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What is positive reinforcement?

Sheri D. Pruitt
Psychology
One of the most basic principles of behavioral science is that rewarded behaviors are more likely to be repeated. This principle is referred to as reinforcement, and it affects everyone -- pets, children, and adults.

Positive reinforcement occurs when a behavior is followed by an event that increases the chances that the behavior will be repeated. This process can take many forms. For example, positive reinforcement could include receiving money for a job well done, getting a compliment from a friend after you've lost weight, or giving your child a treat for being good. In each case, the chance of the particular behavior (doing a good job, losing weight, and being "good") being repeated is likely to be improved because it is associated with a pleasant event. Positive reinforcement is a great strategy for creating new behaviors.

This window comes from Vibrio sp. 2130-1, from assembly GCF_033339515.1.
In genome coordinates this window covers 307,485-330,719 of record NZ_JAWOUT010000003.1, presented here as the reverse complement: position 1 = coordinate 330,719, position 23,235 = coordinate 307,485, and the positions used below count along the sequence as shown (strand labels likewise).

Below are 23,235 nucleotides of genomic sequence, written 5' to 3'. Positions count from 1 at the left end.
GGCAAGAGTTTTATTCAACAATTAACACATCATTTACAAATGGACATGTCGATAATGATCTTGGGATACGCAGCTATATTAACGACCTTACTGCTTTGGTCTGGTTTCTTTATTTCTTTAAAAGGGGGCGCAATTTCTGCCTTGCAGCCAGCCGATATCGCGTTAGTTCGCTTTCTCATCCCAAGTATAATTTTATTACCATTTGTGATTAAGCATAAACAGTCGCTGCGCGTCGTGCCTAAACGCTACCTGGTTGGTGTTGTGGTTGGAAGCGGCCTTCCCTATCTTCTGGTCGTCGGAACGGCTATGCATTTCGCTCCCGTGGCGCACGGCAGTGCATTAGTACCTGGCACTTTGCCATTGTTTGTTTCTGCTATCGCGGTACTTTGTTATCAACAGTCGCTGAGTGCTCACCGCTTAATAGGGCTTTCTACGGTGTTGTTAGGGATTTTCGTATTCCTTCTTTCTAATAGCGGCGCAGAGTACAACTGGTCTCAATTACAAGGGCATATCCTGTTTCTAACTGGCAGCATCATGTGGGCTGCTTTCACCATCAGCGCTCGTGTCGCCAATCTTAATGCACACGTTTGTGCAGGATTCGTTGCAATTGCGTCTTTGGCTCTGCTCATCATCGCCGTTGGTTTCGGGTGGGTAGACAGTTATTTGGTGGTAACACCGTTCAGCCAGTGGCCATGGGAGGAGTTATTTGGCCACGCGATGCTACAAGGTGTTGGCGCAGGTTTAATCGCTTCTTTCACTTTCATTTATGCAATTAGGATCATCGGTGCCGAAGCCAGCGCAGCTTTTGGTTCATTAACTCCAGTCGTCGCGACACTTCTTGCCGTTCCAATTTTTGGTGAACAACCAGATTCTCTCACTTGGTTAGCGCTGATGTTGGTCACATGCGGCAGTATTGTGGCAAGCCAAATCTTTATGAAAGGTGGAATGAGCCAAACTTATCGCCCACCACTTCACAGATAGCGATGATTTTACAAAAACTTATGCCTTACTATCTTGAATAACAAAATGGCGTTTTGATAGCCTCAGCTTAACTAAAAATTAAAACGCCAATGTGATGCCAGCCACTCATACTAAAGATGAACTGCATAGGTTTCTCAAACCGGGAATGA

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Positive reinforcement means actively looking for positive behaviors or the absence of negative behaviors and offering praise and rewards for this. In short, you want to catch your child doing something right. It requires some thought and energy on your part to determine how you will offer praise or rewards. But the long-term payoffs are often substantial. Positive reinforcement will improve your relationship with your child because she won't feel bad about herself or be angry with you for taking something she likes away from her.
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Important: This content reflects information from various individuals and organizations and may offer alternative or opposing points of view. It should not be used for medical advice, diagnosis or treatment. As always, you should consult with your healthcare provider about your specific health needs.